Welsh rain… It descends with the enthusiasm of some one breaking bad news. It comes down in a constant cataract. It blots out sea, sky and mountain. Vast shapes from the beginning of the world that tower to the clouds are as if they had never been. The rain is like a separate element. A man can lose himself in it as if lost in fog. It flies, abetted by its companion the wind, to the left and to the right. It even blows upward over the edge of high places. It runs around corners with the wind. It finds its way up your sleeves and down your neck. It sings a song on the roads as it runs, a miniature stream, to join other rivulets until it forms a little mountain torrent. In the hills it comes rushing through the heather-stems to fall in hundreds of tiny waterfalls – hundreds of Lilliputian Bettws-y-Coeds – over stone walls upon the mountain passes. And a man looks at it in amazement and thinks that Owen Glendower must have been at his tricks again. In such wind and rain was the tent of Henry IV blown down when the English armies were seeking the Welshman. And no wonder the whisper went round that he could control the elements; for rain in Wales can seem directed by some malignant producer, some one bent on drowning the earth and wiping from the mind of man all memory of dry places.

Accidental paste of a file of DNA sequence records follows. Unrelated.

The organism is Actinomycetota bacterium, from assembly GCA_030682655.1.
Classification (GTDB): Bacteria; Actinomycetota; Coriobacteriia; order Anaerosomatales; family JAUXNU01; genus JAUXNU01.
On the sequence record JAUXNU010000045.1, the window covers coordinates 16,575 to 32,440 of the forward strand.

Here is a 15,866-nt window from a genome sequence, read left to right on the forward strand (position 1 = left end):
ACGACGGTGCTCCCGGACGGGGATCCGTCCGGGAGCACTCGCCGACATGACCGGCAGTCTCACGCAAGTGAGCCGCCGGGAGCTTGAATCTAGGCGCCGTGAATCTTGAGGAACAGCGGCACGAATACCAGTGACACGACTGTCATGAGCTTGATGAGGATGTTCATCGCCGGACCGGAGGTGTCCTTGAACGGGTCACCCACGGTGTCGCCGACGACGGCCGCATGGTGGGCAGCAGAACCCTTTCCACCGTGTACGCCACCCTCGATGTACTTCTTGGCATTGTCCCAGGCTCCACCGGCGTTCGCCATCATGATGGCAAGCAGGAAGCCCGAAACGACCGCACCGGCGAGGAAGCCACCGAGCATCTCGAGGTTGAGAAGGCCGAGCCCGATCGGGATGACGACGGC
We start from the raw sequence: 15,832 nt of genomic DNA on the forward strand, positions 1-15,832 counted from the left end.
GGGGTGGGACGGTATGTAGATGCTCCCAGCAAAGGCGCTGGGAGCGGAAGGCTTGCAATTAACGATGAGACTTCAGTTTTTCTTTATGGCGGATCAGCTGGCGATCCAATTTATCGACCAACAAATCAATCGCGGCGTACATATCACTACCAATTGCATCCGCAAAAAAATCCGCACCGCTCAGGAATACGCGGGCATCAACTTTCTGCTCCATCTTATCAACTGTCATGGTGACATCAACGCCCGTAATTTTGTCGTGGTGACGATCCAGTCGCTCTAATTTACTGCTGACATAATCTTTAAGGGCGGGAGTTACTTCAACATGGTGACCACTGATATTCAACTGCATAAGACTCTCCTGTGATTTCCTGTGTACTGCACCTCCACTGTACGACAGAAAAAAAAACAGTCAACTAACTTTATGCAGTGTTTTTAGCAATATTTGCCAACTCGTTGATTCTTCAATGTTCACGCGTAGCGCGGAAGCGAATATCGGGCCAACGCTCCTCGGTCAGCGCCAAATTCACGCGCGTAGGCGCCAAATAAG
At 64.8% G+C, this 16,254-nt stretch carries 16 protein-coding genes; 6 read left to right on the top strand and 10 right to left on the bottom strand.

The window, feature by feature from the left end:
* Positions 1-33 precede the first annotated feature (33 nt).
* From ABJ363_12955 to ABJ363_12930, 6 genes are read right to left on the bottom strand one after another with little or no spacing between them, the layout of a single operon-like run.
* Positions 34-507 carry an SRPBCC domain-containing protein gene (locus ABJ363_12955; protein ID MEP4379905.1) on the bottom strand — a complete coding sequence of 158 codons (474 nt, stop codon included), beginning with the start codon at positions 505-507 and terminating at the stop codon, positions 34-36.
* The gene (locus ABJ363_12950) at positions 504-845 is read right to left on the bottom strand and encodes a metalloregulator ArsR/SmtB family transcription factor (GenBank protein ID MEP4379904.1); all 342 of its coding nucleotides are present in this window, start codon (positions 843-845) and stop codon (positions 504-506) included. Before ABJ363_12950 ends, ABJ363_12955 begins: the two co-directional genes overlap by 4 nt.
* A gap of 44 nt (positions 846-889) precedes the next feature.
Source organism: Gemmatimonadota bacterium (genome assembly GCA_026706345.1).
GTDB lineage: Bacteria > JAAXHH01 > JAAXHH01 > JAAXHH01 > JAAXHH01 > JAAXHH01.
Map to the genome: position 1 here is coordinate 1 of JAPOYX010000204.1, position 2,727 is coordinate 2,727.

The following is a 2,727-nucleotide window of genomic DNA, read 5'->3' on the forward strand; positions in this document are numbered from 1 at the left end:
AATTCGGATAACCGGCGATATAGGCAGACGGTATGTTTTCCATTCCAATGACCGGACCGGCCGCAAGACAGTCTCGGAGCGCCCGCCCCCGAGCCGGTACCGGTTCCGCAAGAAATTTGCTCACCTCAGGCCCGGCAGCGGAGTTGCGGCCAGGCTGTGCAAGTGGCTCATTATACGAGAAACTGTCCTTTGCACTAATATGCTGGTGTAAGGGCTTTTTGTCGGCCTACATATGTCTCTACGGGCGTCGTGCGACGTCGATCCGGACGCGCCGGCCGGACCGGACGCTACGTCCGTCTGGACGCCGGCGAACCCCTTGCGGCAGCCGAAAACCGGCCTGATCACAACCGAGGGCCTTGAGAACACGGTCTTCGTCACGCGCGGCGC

From H. V. Morton, In Search of Wales (1932).